• Last modified 370 days ago (July 20, 2023)


Taxing politicians’ credibility . . .

It happens every year around this time. The weather becomes muggy, and taxpayers get mugged.

It’s not “liar, liar, pants on fire.” But it’s close. As hot weather settles in, so do cold, hard facts about government budgets. And with new budgets comes an all-too-frequent tendency for otherwise dedicated and honest officials to pull the wool over voters’ sweat-drenched eyes.

You’ve heard the lie a thousand times from politicians you probably thought were honest.

“We’ve managed to hold the line,” the lie goes, “keeping the mill levy the same and not increasing taxes.”

“Mill levy.” Those two words are the first clue that the rest of the sentence is steaming manure. Whoever speaks them is intentionally deceiving or isn’t bright enough to realize what he or she has done.

In one of its rare smart moves, the legislature has provided voters a clear measure by which to determine whether elected officials really have held the line on taxes.

It’s called the revenue neutral-rate. And although local officials love to characterize it as a costly gimmick that means nothing, it’s a real measure with real value.

Simply put, it’s the estimated tax rate a government should ask for if it truly wants to hold the line on taxes and spend no more taxpayer money next year than it spent this year.

County Clerk Tina Spencer is dutifully working on assembling a complete list of revenue-neutral and current tax rates, so we can’t yet examine them all. But we can look at one — the City of Marion’s — to see what it means.

In Marion, the estimated revenue-neutral rate for next year is 65.873 mills. That means the owner of a typical house, appraised to be worth of $100,000, would pay $757.54 in city taxes this fall as part of a much larger total tax bill, including taxes paid to the state, the county, the schools, the extension district, the hospital district, a library district, and (for some) a watershed district.

The $757.54 would give the City of Marion exactly the same amount of property tax revenue next year as it is getting this year.

But the city already has decided it won’t use that rate and instead probably will use what it deceptively has labeled as the same tax rate as this year’s.

That rate is 72.305 mills. It will, in fact, generate 9.76% more in property taxes for the city. For the owner of a $100,000 home, the tax bill for city purposes would swell $73.97 to $831.51.

Ah, but that’s the same amount as the owner paid last year, politicians will claim. Maybe, but not always.

The reason revenue-neutral rates tend to be lower than current rates is that property values increase. Politicians lead us to believe this is entirely because of new construction and improvements. But the majority of any increase in valuation may be simply because your house or business has been appraised as being worth more.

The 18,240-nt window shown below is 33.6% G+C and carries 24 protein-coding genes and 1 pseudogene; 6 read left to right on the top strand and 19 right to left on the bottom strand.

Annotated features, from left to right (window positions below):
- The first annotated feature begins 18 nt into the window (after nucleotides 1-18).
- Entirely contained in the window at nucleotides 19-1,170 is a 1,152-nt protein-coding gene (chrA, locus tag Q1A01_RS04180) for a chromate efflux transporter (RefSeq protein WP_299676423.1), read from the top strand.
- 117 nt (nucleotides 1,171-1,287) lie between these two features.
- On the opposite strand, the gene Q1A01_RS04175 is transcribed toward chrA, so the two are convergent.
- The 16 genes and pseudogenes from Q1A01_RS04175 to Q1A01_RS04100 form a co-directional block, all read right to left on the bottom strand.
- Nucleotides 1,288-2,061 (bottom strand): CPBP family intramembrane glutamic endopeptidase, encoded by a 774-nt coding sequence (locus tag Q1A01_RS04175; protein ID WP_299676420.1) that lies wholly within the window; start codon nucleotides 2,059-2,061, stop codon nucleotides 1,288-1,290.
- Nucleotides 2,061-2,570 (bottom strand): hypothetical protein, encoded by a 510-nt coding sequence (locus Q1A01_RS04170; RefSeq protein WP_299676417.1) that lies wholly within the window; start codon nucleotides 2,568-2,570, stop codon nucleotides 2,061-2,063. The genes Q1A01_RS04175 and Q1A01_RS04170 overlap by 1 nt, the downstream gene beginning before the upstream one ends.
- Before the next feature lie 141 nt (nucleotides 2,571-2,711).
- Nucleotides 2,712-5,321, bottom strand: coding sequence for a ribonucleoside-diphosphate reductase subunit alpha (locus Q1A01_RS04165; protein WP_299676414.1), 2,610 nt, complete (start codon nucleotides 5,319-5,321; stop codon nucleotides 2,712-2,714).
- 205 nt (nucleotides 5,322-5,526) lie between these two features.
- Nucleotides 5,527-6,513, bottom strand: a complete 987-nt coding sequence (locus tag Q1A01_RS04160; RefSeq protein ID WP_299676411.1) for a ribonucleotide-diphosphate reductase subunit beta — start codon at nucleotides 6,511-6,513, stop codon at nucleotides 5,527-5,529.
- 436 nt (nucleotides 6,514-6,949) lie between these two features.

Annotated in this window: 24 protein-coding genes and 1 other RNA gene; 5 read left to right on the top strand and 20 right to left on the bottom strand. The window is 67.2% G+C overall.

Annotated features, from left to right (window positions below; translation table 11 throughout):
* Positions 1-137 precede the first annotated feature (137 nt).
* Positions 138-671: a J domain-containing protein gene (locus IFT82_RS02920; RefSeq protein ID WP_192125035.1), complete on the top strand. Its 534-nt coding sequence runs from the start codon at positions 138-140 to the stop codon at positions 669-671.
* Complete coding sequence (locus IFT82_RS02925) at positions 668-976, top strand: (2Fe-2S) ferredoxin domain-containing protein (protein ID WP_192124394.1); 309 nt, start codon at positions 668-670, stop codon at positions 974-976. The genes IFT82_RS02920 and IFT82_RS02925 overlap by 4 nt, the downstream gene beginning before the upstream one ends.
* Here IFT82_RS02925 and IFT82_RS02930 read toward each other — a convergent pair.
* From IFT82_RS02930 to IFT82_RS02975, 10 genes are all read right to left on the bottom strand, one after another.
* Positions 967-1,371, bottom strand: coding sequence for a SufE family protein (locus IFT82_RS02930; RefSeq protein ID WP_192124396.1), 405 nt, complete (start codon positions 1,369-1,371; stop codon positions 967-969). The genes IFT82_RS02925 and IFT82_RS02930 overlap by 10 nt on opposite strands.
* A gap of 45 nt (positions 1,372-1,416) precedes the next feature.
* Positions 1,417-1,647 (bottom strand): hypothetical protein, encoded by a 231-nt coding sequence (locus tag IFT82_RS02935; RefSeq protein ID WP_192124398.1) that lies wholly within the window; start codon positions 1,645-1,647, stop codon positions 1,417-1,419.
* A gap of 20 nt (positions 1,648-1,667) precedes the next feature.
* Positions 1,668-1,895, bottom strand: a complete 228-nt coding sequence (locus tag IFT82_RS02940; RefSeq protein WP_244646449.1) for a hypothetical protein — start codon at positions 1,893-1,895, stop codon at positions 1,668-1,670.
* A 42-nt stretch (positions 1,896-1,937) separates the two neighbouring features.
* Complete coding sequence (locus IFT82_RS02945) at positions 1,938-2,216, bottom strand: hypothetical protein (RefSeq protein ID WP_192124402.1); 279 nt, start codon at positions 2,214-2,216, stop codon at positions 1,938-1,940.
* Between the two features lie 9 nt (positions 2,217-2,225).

Let’s go back to one particular home and see what happened this year. Not a thing was done to that house during the year, but sometime this spring its appraised value shot up from $95,900 to $100,800.

If taxes are charged at the same rate next year as they were this year, the city tax bill for that house would increase by 5.11%. In other words, more than half the windfall the city would receive from increased valuation would come not from new construction or improvements but from inflation.

It’s also not as if the owner of the house would have access to the inflated value of his or her property.

In some communities, homeowners constantly trade up to bigger and more expensive homes and thus can benefit from inflated housing prices. But most people in our county are living in “forever” homes — the last homes they plan to occupy. They don’t plan to sell, so any supposed increase in wealth doesn’t make them more able to pay taxes.

It’s kind of like how we tax farms. Instead of taxing them on the value of land if sold, we tax them on land’s earning potential. Otherwise, farmers might have to cash in their land to pay their taxes.

Homeowners — particularly older ones on fixed incomes — are in the same predicament, but they don’t have as many lobbyists forcing local officials to show restraint and stick with revenue-neutral tax rates.

As budgets continue to be published each week in our Classified section, make note of which officials choose to truly hold the line and propose revenue-neutral rates.

Applaud them. Vote to re-elect them. Urge them to run against officials on other bodies that haven’t shown they care as much about the impact their tax rates may cause on actual taxpayers.


Last modified July 20, 2023